UEFA is following a strict zero-tolerance policy, and serious sanctions (including lifetime bans from football) have been imposed in cases where players, officials or referees were found guilty of breaching these provisions.
Close cooperation involving the exchange of information between public authorities and sports bodies is essential. Indeed, it is vital that criminal investigations can benefit from a good insight into the unique features of the sports sector and sports betting markets. This would be of assistance in the detection and prosecution of serious crime.
At the same time, disciplinary measures taken by the sporting authorities (often using information made available as a result of a state criminal investigation) can serve as an effective deterrent for those in the sporting community. The effective application of sporting sanctions will generally depend on the existence of a close working relationship between sports bodies and state authorities, so that intelligence obtained in the context of criminal investigations is readily imparted to sports bodies for the purposes of their own disciplinary procedures.
All in all, there seems to be a consensus calling for the establishment of appropriate means of sharing information between sports disciplinary services and public investigatory and prosecuting authorities. Close collaboration and direct communication between the different parties is paramount.
Based on the mutual cooperation between UEFA and Europol, other law enforcement agencies around Europe and the daily reports of the UEFA betting fraud detection system – which UEFA manages with the collaboration of the international company Sportradar – listed below are some of the most important cases prosecuted by UEFA and forwarded to the UEFA disciplinary bodies in the last years:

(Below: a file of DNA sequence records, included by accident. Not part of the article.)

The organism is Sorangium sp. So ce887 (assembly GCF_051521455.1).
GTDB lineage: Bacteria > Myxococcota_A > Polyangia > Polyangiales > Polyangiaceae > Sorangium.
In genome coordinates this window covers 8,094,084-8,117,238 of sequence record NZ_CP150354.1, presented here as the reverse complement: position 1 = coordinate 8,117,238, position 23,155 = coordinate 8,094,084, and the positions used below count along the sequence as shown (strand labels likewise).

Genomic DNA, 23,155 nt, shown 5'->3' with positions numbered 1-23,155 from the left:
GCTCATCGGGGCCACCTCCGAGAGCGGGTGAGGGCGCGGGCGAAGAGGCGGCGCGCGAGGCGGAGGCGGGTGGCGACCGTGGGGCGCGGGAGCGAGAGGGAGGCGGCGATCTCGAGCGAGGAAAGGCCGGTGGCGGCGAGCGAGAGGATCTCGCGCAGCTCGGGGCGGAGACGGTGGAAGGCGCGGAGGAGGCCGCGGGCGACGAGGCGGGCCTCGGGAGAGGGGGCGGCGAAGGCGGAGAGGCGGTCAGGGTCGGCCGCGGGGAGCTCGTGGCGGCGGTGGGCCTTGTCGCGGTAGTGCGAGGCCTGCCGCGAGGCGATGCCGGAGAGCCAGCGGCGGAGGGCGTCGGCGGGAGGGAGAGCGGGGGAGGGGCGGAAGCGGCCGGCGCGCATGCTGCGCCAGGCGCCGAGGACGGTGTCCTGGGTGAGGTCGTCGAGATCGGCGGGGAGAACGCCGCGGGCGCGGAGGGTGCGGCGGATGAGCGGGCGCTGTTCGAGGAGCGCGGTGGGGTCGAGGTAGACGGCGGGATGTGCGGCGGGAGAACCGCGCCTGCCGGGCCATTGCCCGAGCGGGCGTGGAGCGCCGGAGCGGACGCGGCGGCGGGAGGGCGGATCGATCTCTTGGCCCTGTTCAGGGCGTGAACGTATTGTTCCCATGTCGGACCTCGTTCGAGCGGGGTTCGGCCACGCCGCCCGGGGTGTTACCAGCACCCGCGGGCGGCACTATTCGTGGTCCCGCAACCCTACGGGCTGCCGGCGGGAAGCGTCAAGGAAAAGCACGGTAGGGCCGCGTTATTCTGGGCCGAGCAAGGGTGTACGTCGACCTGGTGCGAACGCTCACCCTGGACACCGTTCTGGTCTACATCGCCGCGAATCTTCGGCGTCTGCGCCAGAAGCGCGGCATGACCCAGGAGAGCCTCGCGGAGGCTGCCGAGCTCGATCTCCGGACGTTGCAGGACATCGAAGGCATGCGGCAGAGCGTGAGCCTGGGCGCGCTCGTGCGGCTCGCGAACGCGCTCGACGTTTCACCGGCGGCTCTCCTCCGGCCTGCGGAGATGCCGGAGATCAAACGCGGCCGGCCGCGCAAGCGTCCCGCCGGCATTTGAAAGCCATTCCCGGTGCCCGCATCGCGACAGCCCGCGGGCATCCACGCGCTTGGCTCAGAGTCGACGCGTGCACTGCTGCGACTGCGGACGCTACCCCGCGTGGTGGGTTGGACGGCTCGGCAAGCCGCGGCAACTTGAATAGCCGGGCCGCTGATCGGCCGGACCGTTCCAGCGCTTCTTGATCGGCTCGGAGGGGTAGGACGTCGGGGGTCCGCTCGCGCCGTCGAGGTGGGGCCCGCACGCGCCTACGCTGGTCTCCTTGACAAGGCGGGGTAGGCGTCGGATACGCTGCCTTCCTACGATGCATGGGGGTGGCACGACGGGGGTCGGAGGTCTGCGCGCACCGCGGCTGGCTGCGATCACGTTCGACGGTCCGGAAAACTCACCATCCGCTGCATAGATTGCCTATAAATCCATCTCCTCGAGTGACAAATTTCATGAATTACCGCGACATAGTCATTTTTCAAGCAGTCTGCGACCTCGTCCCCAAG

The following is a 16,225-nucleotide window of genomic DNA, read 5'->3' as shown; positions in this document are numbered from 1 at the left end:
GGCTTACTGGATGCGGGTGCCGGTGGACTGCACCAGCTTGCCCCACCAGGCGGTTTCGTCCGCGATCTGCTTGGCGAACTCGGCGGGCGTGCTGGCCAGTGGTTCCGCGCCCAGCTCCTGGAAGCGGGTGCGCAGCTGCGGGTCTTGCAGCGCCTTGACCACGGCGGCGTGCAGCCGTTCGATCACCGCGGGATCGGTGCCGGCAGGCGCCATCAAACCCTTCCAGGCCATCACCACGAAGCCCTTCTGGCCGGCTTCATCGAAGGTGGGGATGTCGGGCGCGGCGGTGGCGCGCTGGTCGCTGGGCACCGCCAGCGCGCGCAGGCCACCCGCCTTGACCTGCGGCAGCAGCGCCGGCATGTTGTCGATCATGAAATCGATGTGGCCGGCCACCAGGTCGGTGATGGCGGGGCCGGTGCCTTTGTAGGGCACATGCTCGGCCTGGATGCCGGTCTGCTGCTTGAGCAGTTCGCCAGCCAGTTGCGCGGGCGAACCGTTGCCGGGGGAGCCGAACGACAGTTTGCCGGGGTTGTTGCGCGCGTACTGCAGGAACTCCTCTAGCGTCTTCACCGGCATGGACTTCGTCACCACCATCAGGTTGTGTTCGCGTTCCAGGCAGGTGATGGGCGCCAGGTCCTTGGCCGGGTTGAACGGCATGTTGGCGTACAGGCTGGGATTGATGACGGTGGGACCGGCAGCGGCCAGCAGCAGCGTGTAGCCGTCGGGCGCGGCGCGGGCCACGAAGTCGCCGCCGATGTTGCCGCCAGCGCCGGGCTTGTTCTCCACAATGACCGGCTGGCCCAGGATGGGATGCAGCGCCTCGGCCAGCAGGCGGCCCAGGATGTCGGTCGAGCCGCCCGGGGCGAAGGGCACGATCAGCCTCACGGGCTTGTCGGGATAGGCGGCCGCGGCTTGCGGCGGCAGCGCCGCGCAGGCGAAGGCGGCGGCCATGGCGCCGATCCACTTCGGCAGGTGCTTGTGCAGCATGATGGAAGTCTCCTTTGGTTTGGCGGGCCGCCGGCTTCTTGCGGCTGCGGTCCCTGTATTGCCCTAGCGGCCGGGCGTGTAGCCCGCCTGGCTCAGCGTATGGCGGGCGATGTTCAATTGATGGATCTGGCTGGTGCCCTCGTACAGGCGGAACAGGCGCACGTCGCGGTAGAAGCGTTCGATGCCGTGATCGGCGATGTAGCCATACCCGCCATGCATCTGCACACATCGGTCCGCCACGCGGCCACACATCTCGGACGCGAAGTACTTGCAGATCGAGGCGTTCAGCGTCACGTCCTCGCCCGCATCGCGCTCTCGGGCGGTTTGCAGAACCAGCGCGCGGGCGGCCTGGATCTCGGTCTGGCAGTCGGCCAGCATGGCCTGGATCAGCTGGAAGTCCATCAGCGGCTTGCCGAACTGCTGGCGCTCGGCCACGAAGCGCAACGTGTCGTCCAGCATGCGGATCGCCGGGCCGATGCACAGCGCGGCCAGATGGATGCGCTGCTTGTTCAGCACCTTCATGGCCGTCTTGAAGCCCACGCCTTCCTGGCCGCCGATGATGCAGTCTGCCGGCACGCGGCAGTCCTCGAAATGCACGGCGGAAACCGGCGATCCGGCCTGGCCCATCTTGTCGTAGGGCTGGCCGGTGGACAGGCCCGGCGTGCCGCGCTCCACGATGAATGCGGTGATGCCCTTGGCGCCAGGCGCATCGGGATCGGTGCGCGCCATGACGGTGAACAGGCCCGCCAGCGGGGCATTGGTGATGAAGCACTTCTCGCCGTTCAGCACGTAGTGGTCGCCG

|FK Pobeda||Club: 8 year ban from UEFA competitions|
President: life ban
|Tomislav Šetka||One year and six months suspension||2010|
|Novo Panić||Life ban||2010|
|Oleg Oriekhov||Life ban||2010|
|Vukašin Poleksić||One year and six months suspension||2010|
|Olympiacos Volou FC||One year of ineligibility in UEFA competitions||2011|
|SK Sigma Olomouc||One year of ineligibility in UEFA competitions||2012|
|Kevin Sammut||Life ban*||2012|
|Fenerbahçe SK||Two years of ineligibility in UEFA competitions||2013|
|Beşiktaş JK||One year of ineligibility in UEFA competitions||2013|
|FC Metalist Kharkiv||One year of ineligibility in UEFA competitions||2013|
|Vasile Mungiu||Life ban||2013|
|Andranik Arsenyan & |
|Eskişehirspor||One year of ineligibility in UEFA competitions||2014|
|Sivasspor||One year of ineligibility in UEFA competitions||2014|
|KF Skënderbeu||One year of ineligibility in UEFA competitions||2016|
|Luke Montebello||One year suspension||2018|
|Ryan Camenzuli||One year and six months suspension||2018|
|Llywelyn Cremona||One year suspension||2018|
|Samir Arab||One year and six months suspension||2018|
All these cases have been confirmed by the Court of Arbitration for Sport (CAS), in the case in which the party lodged an appeal against the previous decision rendered by UEFA.
*In the case of Kevin Sammut, the CAS reduced the sanction to 10 years.
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